I rarely read romantic suspense or thrillers anymore, because they’re all about the sex and lust when what I enjoy the most is the connection. Way to make me eat my words. It’s not that there isn’t sensual and explicit sex in Under Pressure, because there is, at least to the level of a modern contemporary romance, but there’s more to the romance than just that. Heavy thriller readers might find this a little lighter on that aspect, but the danger isn’t lacking either.
Though there’s definitely a crisis of life and death, and one with more than one true villain, there’s also a lot of downtime where the two of them get to know each other and turn that instant soulmate connection into something deeper and more complicated. These are times when they are safe, or at least believe themselves to be, so they can just be people and you can see their relationship develop. They spend a good portion of the book sequestered, which doesn’t mean nothing happens or that they don’t keep trying to piece together the scope of the danger. Cat makes this task more difficult because she’s determined to keep her bodyguards safe by keeping them ignorant. Part of the sequestered time is spent with Leese trying to get her to reveal all she knows.
Leese kicks ass as a bodyguard¸ and former MMA (mixed martial arts) professional fighter, but Cat is pretty darn effective herself if not in the physical violence way. She’s smart, has excellent survival skills and instincts, and is determined not to be a victim or put anyone else at risk no matter what. She even shows calm under pressure and quick thinking when quite rightly terrified. Some of the villains are more villainous than others, while just who is leading the charge against her is complicated in all sorts of good ways.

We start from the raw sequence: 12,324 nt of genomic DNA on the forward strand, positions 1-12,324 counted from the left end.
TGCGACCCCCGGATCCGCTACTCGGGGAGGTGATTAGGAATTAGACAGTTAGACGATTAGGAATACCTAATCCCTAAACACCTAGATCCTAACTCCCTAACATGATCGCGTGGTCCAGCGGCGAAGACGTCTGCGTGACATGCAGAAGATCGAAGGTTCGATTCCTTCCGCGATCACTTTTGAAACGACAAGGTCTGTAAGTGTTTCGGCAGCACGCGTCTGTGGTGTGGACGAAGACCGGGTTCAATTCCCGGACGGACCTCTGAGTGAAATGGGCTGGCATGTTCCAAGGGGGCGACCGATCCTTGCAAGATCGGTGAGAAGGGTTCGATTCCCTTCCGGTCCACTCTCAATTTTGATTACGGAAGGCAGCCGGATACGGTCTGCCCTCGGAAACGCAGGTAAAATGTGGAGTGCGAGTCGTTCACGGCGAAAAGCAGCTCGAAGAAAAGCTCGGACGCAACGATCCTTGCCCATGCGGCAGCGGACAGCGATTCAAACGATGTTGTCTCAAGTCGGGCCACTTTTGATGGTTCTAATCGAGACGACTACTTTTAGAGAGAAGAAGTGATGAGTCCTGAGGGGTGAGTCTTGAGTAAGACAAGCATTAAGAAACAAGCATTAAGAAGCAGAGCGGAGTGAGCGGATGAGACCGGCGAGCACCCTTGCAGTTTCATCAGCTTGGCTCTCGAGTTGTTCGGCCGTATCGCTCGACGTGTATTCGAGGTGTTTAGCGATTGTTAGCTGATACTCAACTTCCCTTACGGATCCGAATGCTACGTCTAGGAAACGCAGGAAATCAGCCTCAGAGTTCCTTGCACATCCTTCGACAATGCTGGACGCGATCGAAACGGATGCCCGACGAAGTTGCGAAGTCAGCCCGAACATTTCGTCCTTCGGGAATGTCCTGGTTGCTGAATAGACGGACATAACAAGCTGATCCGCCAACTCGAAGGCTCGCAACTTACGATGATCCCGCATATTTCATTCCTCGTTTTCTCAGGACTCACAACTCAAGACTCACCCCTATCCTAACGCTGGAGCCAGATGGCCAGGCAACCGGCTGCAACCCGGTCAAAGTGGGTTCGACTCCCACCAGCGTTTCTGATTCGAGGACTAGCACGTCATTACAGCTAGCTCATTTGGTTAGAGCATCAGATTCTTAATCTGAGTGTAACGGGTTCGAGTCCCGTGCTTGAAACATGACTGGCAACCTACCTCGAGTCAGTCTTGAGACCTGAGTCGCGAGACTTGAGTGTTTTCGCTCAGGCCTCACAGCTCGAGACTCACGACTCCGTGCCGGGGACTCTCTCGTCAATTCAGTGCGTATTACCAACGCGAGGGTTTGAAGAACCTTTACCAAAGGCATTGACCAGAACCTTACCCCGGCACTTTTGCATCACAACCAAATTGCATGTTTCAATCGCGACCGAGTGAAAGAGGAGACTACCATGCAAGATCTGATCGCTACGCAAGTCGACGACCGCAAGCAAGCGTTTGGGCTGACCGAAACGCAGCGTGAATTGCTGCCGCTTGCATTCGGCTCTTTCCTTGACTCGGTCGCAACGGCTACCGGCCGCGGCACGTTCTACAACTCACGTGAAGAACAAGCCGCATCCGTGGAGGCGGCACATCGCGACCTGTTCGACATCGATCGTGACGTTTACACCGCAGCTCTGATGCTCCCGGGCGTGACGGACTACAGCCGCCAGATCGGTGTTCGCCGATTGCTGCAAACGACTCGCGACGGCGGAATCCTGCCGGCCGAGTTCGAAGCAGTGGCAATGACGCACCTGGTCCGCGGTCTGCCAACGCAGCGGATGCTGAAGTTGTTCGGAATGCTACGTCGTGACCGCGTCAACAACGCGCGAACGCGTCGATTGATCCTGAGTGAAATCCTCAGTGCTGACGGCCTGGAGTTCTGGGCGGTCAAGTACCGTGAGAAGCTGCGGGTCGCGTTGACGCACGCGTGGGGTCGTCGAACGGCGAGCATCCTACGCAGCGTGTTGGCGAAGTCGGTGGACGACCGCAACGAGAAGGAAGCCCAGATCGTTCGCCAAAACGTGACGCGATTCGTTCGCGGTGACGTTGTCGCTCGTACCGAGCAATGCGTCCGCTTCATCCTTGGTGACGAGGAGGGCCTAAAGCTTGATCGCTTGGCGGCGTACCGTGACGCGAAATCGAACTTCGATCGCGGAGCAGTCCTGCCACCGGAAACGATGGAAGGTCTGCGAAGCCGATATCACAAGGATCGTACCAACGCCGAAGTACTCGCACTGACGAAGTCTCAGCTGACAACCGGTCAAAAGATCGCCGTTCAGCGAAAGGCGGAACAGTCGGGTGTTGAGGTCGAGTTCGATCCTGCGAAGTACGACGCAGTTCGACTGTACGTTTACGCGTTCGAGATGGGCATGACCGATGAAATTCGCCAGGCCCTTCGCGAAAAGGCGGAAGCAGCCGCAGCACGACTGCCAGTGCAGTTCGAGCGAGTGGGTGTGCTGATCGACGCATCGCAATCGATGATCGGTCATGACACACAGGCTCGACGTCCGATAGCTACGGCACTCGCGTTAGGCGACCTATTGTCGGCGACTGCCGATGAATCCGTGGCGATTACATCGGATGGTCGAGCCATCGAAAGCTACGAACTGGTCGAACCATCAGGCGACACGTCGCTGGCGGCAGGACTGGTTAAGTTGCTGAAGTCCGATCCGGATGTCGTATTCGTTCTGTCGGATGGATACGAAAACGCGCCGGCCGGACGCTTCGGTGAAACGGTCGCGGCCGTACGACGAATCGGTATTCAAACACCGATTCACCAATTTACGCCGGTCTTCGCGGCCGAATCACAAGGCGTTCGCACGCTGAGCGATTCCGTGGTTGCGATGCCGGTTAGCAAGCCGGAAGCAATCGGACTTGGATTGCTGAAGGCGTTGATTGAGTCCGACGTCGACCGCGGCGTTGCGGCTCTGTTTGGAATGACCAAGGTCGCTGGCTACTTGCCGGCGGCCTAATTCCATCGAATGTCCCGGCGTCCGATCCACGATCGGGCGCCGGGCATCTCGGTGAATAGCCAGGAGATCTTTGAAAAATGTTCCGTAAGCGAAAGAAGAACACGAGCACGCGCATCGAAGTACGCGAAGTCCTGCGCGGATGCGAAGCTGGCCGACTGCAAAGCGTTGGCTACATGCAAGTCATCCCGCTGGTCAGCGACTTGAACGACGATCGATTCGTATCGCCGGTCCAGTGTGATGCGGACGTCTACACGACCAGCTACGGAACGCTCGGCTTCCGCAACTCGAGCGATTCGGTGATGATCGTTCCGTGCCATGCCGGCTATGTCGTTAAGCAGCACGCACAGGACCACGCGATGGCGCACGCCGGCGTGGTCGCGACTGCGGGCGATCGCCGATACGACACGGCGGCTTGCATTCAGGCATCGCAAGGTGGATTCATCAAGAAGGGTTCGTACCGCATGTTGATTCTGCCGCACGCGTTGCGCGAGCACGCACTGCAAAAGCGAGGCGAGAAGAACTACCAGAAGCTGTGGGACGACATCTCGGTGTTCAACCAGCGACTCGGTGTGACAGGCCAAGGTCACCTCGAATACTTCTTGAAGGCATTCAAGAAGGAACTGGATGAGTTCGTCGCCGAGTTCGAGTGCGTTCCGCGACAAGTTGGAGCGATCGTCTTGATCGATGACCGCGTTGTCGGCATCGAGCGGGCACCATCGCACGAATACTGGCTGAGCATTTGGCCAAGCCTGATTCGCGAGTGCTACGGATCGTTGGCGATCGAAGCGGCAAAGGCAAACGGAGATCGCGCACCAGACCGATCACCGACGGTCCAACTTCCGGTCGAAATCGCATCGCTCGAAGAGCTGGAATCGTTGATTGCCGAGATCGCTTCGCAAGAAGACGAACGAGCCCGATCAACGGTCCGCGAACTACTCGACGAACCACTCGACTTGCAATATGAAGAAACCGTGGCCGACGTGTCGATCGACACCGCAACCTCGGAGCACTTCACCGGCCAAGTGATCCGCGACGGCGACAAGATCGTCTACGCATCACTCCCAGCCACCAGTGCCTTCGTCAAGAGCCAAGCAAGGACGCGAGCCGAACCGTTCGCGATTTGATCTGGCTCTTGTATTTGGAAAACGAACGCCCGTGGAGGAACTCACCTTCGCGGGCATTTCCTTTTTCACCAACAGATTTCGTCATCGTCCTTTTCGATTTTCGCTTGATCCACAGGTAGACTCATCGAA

Cat’s been told her whole life that she’s the awkward one who is passable and mediocre. It takes a special guy to let her start to see the person she really is. Leese might struggle with her need to protect him as much as she does his need to slay her dragons and risk himself in the process, but he doesn’t cut her down or undermine her growing confidence to do so.
The book is an indictment of corruption and evil men hiding behind wealth and smiles, but even there it’s not exactly as it seems, with good plot seeding and not as broad sweeps as it might appear. It definitely serves as an intriguing introduction to a series crossing bodyguards with MMA fighters as well. With Sahara (another fascinating person) at the helm of Body Armor, I suspect there are many interesting stories ahead. She believes there’s no reason why bodyguards can’t look fantastic at the same time as being competent at their jobs.
I wouldn’t mind seeing more of Leese and Cat either. They are both good people of the type that makes a difference in the world, a trend among many of the “good guys” introduced here. If this is where the thriller romance genre is maturing, it just might be time to head over to that section of the shelf again.
P.S. I received this novel from the publisher through NetGalley in return for an honest review.